that just because someone is careful about compelled divorces, that should not
automatically brand him as uncaring about agunot. Good people can disagree about
how much care to have.

Akiva Miller

From: Jack Gross <jacobbgross@...>
Date: Thu, Aug 19,2010 at 10:01 AM
Subject: Agunot as "victims"

Jeanette Friedman wrote (MJ 58:81):

> Really, then why is it ok to beat a guy half to death into giving the get,
> and it is not a forced get? 

Jeanette -- I see you've read your RMB"M, but your memory is selective.
Yes, Bet Din may coerce a Get, but only after it has established that the
husband is halachically obligated to sever the marriage.  If the husband is
not legally obligated (per Halacha, as opposed to public sentiment) the
coerced Get is totally void, and B.D. in effect becomes a party to adultery
if the woman remarries.

The crux of the issue is that the burden of proof (establishing objectively
that conditions exist obligating the husband to grant a Get) is a very high
bar.  It is rarely met, so B.D. is almost always precluded from applying
coercion (whether physical or financial).

- Jack Gross


From: Orrin Tilevitz <tilevitzo@...>
Date: Thu, Aug 19,2010 at 08:01 AM
Subject: Converts

Josh Backon wrote (ML Jewish 58:80):

> The term to be defined is "serara". The Iggrot Moshe YD IV 26 has no problem
> with a convert being a rosh yeshiva nor does the Tzitz Eliezer XIX 47 on
> whether a convert can be a dayan.

So a convert can be these things because they do not involve serara, whatever
that means. The problem with women being shul presidents according to the NCYI
(based on an opinion, I recall, of the Rav) is also that it involves serara. So
is it OK according to the Rav and Reb Moshe for a woman to be a rosh yeshiva or
a dayan (although obviously not an eid [witness])?


From: Stephen Phillips <admin@...>
Date: Thu, Aug 19,2010 at 06:01 AM
Subject: Finding a "halakhic way" (agunot/whisky)

Leah S.R. Gordon wrote (MJ 58 #80):

> Consider the whole business with kosher whisky:  it takes a pretty big
> rabbinic will to look for loopholes around treif wine taste or content; I
> guess whisky was a pretty darned big priority for some rabbis.  Personally I
> find it a little bit appalling, how much rabbinic effort went into
> permitting un-hechshered whisky, while not enough rabbinic effort is
> directed toward what I consider human rights issues (e.g.agunot). Then
> again, those whisky bottles weren't demanding better treatment and their
> labels were tzniusdik enough for everyone.

That I consider to be a slur on two of the greatest experts on Jewish Law in the
second half of the twentieth century. The two Rabbis who are famous (if that's
the right word) for publishing responsa on the whiskey/whisky question are Rabbi
Moshe Feinstein zt"l and Rabbi Yitzchok Weiss zt"l. It is well known that both
these eminent Rabbis went to great lengths to permit the remarriage of hundreds
and hundreds of women after World War II whose husbands had perished in the
Holocaust. These were the true agunos.

As far as the modern day aguna is concerned, why blame the Rabbis? It is the
husbands who out of spite are refusing to release their wives or (and the
problem of the agun does also exist) wives who refuse out of spite to accept a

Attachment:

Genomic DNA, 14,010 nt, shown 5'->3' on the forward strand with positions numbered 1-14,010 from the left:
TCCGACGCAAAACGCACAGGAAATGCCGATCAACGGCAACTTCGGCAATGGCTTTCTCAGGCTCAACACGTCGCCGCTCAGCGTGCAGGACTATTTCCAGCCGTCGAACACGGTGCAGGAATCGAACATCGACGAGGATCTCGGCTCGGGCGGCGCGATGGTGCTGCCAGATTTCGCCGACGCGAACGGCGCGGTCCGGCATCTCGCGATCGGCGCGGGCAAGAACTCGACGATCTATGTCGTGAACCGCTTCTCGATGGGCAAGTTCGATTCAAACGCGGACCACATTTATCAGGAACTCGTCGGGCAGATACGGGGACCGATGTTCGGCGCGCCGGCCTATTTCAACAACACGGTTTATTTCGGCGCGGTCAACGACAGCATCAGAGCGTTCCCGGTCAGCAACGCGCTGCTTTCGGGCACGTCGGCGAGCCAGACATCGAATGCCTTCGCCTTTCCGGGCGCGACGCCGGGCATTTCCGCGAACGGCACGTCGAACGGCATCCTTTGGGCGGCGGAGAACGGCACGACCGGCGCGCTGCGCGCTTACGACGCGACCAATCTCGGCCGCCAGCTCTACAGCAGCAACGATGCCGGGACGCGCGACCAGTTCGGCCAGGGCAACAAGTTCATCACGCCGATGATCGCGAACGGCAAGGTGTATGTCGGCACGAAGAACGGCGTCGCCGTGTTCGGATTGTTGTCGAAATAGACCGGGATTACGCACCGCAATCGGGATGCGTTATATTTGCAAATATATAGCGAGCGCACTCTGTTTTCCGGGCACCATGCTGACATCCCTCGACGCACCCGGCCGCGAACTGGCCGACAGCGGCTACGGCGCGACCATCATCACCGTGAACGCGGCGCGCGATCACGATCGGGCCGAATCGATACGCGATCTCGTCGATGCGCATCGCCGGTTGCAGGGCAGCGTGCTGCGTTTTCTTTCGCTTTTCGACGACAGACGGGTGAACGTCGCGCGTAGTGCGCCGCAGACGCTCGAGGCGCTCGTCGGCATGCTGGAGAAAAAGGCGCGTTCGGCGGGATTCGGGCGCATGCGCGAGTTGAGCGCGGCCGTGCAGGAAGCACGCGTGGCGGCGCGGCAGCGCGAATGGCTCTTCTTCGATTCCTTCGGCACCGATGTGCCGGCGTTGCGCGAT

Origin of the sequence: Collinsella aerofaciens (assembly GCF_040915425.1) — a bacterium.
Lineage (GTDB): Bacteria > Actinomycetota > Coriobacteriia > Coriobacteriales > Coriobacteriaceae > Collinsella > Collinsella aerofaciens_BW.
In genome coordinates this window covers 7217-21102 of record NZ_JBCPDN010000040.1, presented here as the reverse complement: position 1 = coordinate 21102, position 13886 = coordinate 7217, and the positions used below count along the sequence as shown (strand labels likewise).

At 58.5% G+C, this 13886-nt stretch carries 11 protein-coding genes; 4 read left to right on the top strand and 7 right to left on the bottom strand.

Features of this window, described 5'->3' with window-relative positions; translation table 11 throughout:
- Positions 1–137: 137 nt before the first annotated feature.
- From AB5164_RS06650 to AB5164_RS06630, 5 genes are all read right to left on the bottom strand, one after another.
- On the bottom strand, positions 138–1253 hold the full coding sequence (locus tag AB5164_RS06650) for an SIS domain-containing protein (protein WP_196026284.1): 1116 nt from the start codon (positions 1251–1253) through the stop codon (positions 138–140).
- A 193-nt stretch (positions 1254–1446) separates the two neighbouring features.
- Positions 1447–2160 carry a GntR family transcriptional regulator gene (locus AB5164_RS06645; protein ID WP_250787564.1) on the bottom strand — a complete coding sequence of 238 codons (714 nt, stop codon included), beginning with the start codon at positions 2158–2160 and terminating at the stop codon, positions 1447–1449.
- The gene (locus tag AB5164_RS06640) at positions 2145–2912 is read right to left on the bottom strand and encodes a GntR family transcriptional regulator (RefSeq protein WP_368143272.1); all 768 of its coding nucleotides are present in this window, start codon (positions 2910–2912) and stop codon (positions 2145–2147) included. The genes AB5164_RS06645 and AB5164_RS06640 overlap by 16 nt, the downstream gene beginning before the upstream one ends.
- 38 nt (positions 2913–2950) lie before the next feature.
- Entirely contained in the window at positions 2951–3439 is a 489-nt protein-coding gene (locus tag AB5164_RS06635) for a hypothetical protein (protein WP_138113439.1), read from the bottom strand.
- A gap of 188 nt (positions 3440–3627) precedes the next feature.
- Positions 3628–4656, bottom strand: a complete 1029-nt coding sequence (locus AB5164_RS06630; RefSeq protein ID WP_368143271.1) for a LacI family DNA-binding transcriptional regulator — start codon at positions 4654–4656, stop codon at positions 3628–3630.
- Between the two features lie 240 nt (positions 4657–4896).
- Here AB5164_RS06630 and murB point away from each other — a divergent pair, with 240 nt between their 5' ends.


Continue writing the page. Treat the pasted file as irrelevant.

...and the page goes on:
get. When a marriage is unfortunately over, it is a question of "ve'ahavta
l're'acha kamocha" [love your neighbour as yourself] that both parties should
accede to its formal ending. 

Stephen Phillips


From: Carl Singer <carl.singer@...>
Date: Thu, Aug 19,2010 at 08:01 AM
Subject: Following the latest version

Michael Rogovin (MJ58#82) points out:

> Of course I speak only for myself, but while I would have phrased it
> differently from Leah, there is truth to the fact that English
> editions of many halachic works, including this one, are in general
> more machmir (stringent) than the Hebrew original. In my opinion it is
> not because it is a later edition, but rather because it is intended
> for a different audience that is less educated and less able to
> evaluate differences of opinion among the Rabbis who are cited,
> usually in footnotes (which are almost always omitted or if included,
> not translated).

Perhaps we have translations that might qualify as "halacha for dummies"
(no slur intended - only humor) -- more accurately, halacha for export.
But a serious  underlying issue remains -- do individuals go to their LOR
to resolve halachic issues or to their bookshelf or the internet.

I recall a chasidishe website which states in Yiddish -- to the effect,
if you can read this you should not be here.


From: Ari Trachtenberg <trachten@...>
Date: Thu, Aug 19,2010 at 10:01 AM
Subject: Following the latest version

Leah Gordon wrote (MJ 58 #79):

> Pretty clearly the translation sticks in a number of prohibitions that are
> imaginary, unless the Hebrew edition is somehow not to be trusted.

I have not been following the thread carefully, but this does bring to 
mind an encounter at a Jewish book store about ten years ago.  I asked
the proprietor for a moderate book on Halachah in English ... he laughed
at me and asked me where I had seen one of those.

I believe that there is an assumption in play that translations are for 
people who do not have access to the primary sources, and are therefore
less familiar with the law.  As such, my understanding is that 
translations are likely to be more strict as a fence around the law,
preventing people from unwittingly violating the law.

This is, of course, true for any pedagogic book written for a lay 
audience.  I recall an incident where a student set a cholent to cook
just before Shabbat (as he had remembered had been done in his Yeshiva),